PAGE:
Before the learning process, the variables are categorized and changed into binary (numerical) variables. The normalization is conducted for all of the attributes. Therefore, all of the attributes will have the same effect in the filtering process. The normalization process is conducted incrementally.
Hoeffding bound
The Hoeffding Bound is used in the standard FIMTDD algorithm. It is defined as the following Equation. Let \(X_{i}\), where \(i = 1,2,3, \ldots ,N\), be an independent random variable such that \(PrPr \left( {X_{i} \in \left[ {a_{i} ,b_{i} } \right]} \right) = 1\). Then, for \(X = \mathop \sum \limits_{i = 1}^{N} X_{i}\) for all \(\varepsilon > 0\), we have the inequality in Eq.Â (7).
Assume \(\mathop \sum \limits_{i = 1}^{N} \left( {b_{i}  a_{i} } \right)^{2} = R^{2}\). Then, we obtain
because \(PrPr \left( {X  E\left[ X \right] \ge N\varepsilon } \right) \le \delta\). Thus, we can simplify Eq.Â (8) into
After solving for \(\varepsilon\) by taking the logarithm of both sides, we obtain the Hoeffding Bound as shown in Eq.Â (9).
We propose adding the values of k and m as the modified standard deviation and mean distance, respectively. EquationÂ (14) depicts k, which is the actual value of the standard deviation d divided by the sum of the actual values y for n instances.
Based on Eq.Â (15), \(x_{i}\) is the feature of the dataset and \(S_{{}}\) is the sum of the value of the feature in one instance. In Eq.Â (16), we obtained \(f_{{}}\) from the sum of features value \(S_{{}}\) and divide it by \(i\), where \(i\) is the number of features. \(m\) is calculated based on the absolute value difference between \(f_{{}}\) and \(S_{{}}\) divided by \(f_{{}}\).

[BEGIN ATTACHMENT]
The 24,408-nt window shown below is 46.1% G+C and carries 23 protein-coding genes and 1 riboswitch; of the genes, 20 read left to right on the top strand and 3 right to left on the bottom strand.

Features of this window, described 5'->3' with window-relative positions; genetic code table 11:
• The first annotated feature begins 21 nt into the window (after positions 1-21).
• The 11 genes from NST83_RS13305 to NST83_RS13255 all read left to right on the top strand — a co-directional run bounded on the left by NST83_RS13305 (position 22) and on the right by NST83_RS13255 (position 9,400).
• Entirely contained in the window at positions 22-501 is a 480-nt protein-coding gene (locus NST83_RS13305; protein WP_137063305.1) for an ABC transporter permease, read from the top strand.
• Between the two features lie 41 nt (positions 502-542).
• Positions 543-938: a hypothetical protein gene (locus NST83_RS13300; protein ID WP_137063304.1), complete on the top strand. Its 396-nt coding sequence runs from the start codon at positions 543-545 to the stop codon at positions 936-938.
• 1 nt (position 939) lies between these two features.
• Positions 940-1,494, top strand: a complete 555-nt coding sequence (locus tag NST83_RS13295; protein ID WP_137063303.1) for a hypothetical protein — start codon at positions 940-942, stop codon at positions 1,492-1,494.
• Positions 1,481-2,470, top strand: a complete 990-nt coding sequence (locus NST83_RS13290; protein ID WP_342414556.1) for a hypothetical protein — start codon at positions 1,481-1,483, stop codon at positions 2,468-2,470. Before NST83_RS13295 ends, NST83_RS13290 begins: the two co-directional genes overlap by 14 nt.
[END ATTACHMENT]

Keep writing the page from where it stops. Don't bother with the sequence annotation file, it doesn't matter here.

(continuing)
Therefore, we modify Eq.Â (5) as Eq.Â (19). It is modified with variable \(k\) from Eq.Â (14) and \(m^{{}}\) from Eq.Â (17).
Where \(\varepsilon\) is the value of the Hoeffding bound.
Results and discussions
In this research, we assessed our approach using three datasets that contain large numbers of instances. The first dataset is a traffic demand dataset, the second dataset is power system data, and the third dataset is water absorption in Chicago. We evaluate and compare our approach with the standard FIMTDD algorithm [3], our previous improvement of the FIMTDD Chernoff [19], and the current approach (Distance Improvement). According to the evaluation metrics (MAE, RMSE, and MAPE), our approach gives consistently lower errors compared to previous methods.
The traffic demand data were obtained from the Grab challenge. The goal of this challenge was to predict the order demand at a specific time and in a specific area. The features that are used to predict the traffic demand are the location, which is in the form of geocoding (location); day; hour; and minute. All locations have been masked to protect user privacy, and the traffic demand values have been normalized from 0 to 1 [22]. The number of instances in this dataset is 4,206,332.